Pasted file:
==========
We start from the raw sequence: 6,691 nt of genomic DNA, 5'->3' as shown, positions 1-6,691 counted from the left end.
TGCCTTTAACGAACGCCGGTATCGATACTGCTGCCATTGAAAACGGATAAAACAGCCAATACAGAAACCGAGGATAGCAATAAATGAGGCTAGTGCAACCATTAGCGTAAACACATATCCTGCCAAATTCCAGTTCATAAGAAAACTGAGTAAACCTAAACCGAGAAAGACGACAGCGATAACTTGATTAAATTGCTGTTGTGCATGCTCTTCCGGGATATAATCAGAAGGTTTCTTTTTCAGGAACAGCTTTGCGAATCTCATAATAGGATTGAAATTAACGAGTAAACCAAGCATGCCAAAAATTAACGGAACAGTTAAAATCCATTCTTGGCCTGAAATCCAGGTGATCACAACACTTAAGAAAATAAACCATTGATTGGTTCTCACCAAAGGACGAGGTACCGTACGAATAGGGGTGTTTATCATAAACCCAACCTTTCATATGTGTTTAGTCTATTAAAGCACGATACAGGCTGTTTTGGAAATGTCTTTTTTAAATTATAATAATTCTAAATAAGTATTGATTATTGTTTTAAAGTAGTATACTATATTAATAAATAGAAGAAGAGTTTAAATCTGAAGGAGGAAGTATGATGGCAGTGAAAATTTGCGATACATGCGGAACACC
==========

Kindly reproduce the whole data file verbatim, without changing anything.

We start from the raw sequence: 6,691 nt of genomic DNA, 5'->3' as shown, positions 1-6,691 counted from the left end.
TGCCTTTAACGAACGCCGGTATCGATACTGCTGCCATTGAAAACGGATAAAACAGCCAATACAGAAACCGAGGATAGCAATAAATGAGGCTAGTGCAACCATTAGCGTAAACACATATCCTGCCAAATTCCAGTTCATAAGAAAACTGAGTAAACCTAAACCGAGAAAGACGACAGCGATAACTTGATTAAATTGCTGTTGTGCATGCTCTTCCGGGATATAATCAGAAGGTTTCTTTTTCAGGAACAGCTTTGCGAATCTCATAATAGGATTGAAATTAACGAGTAAACCAAGCATGCCAAAAATTAACGGAACAGTTAAAATCCATTCTTGGCCTGAAATCCAGGTGATCACAACACTTAAGAAAATAAACCATTGATTGGTTCTCACCAAAGGACGAGGTACCGTACGAATAGGGGTGTTTATCATAAACCCAACCTTTCATATGTGTTTAGTCTATTAAAGCACGATACAGGCTGTTTTGGAAATGTCTTTTTTAAATTATAATAATTCTAAATAAGTATTGATTATTGTTTTAAAGTAGTATACTATATTAATAAATAGAAGAAGAGTTTAAATCTGAAGGAGGAAGTATGATGGCAGTGAAAATTTGCGATACATGCGGAACACC